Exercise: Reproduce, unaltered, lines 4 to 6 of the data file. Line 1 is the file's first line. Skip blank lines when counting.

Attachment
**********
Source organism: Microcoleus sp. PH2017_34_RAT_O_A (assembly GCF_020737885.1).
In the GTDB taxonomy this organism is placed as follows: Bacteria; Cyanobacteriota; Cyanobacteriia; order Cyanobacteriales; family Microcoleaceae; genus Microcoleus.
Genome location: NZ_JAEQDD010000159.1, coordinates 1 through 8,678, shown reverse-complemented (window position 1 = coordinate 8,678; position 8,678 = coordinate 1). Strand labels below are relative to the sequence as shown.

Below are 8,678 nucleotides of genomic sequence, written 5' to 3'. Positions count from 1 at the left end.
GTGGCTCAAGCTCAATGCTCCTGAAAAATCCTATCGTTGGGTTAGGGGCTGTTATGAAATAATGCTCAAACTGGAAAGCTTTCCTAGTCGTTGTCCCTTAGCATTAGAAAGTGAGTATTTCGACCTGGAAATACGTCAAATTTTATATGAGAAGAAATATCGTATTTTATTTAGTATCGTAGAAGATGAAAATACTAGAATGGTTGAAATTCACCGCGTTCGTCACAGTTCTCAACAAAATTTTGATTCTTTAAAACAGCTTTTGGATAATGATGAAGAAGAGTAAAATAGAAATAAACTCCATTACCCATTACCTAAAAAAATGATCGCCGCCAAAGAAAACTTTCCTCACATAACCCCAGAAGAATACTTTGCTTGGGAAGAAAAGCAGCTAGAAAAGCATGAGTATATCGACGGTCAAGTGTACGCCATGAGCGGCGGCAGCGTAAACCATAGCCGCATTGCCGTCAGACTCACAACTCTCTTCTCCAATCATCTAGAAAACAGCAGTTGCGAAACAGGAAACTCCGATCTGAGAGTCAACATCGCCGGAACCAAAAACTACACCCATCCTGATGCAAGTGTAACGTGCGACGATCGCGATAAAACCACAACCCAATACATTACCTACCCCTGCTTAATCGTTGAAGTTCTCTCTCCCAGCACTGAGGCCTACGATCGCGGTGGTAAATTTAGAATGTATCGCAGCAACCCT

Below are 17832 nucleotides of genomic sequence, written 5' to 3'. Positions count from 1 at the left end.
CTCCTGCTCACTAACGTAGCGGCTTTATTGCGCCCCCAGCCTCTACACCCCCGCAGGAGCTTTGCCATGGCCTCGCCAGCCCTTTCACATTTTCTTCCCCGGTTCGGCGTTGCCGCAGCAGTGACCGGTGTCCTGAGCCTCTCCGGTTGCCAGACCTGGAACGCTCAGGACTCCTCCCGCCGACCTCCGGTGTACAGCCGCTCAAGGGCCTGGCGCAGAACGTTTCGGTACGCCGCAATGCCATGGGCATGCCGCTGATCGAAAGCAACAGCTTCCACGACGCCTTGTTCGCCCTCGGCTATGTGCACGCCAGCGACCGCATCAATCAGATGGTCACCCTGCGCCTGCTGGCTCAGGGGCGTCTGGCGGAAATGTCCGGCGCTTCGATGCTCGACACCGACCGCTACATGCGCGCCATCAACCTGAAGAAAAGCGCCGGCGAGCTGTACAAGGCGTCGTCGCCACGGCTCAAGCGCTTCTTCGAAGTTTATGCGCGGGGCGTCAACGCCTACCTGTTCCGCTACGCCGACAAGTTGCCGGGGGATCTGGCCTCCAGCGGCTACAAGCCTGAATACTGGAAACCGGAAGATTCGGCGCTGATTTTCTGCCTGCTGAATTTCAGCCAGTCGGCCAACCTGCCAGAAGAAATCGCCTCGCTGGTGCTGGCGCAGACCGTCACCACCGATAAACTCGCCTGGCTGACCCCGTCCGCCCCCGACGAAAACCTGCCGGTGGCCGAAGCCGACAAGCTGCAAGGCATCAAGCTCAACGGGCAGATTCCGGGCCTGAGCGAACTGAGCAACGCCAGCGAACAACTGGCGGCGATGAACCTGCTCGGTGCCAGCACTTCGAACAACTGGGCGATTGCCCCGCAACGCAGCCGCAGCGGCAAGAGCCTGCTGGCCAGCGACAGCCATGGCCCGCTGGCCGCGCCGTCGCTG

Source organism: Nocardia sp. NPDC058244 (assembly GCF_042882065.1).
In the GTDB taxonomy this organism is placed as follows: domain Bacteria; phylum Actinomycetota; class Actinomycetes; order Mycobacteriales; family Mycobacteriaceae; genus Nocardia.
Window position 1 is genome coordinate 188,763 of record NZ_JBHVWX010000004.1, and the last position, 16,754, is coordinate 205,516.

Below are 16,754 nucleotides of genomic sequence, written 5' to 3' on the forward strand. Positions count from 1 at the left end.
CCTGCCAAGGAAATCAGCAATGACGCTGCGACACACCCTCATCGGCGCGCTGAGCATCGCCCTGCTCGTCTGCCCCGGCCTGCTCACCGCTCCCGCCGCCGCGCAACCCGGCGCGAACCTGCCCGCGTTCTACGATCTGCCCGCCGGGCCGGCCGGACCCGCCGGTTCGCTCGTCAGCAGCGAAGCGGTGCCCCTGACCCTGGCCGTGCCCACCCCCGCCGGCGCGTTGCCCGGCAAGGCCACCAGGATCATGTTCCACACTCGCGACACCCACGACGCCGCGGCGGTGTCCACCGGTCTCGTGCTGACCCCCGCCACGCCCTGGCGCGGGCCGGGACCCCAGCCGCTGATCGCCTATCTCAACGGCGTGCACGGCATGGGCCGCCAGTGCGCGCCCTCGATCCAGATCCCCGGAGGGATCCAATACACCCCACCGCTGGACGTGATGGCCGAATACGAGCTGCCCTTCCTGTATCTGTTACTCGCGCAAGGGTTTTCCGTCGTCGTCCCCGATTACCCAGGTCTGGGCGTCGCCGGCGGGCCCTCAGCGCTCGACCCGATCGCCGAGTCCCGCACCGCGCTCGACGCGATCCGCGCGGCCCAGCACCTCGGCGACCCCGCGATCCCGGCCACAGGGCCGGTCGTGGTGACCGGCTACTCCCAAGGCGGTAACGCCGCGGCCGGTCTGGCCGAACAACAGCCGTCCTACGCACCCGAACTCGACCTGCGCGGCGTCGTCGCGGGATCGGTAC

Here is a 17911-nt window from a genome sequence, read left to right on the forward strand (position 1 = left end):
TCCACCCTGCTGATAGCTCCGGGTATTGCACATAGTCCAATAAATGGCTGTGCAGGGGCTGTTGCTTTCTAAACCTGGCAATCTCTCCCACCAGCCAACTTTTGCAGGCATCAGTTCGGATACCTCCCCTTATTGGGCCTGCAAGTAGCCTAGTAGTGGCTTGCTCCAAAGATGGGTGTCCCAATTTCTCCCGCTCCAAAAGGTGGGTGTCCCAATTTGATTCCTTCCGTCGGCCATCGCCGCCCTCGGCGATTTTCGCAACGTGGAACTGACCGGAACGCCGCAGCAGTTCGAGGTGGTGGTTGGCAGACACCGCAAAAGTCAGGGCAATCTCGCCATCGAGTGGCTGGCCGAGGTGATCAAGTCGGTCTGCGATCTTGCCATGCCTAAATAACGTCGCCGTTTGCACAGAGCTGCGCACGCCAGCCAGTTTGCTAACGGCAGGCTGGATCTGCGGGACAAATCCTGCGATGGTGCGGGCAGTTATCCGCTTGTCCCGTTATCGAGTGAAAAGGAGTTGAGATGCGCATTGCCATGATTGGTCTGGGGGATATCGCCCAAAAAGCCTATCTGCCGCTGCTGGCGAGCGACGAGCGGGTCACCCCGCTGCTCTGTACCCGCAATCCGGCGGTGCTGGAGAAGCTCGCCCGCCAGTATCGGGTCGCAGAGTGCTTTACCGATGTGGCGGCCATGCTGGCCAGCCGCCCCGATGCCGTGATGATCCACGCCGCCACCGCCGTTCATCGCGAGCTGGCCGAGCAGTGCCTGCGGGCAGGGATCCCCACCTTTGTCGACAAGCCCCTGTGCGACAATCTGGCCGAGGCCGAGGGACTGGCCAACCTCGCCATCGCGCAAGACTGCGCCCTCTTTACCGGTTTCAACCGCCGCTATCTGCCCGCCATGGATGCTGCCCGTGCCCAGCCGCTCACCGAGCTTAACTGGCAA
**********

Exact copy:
Below are 8,678 nucleotides of genomic sequence, written 5' to 3'. Positions count from 1 at the left end.
GTGGCTCAAGCTCAATGCTCCTGAAAAATCCTATCGTTGGGTTAGGGGCTGTTATGAAATAATGCTCAAACTGGAAAGCTTTCCTAGTCGTTGTCCCTTAGCATTAGAAAGTGAGTATTTCGACCTGGAAATACGTCAAATTTTATATGAGAAGAAATATCGTATTTTATTTAGTATCGTAGAAGATGAAAATACTAGAATGGTTGAAATTCACCGCGTTCGTCACAGTTCTCAACAAAATTTTGATTCTTTAAAACAGCTTTTGGATAATGATGAAGAAGAGTAAAATAGAAATAAACTCCATTACCCATTACCTAAAAAAATGATCGCCGCCAAAGAAAACTTTCCTCACATAACCCCAGAAGAATACTTTGCTTGGGAAGAAAAGCAGCTAGAAAAGCATGAGTATATCGACGGTCAAGTGTACGCCATGAGCGGCGGCAGCGTAAACCATAGCCGCATTGCCGTCAGACTCACAACTCTCTTCTCCAATCATCTAGAAAACAGCAGTTGCGAAACAGGAAACTCCGATCTGAGAGTCAACATCGCCGGAACCAAAAACTACACCCATCCTGATGCAAGTGTAACGTGCGACGATCGCGATAAAACCACAACCCAATACATTACCTACCCCTGCTTAATCGTTGAAGTTCTCTCTCCCAGCACTGAGGCCTACGATCGCGGTGGTAAATTTAGAATGTATCGCAGCAACCCT

Below are 17832 nucleotides of genomic sequence, written 5' to 3'. Positions count from 1 at the left end.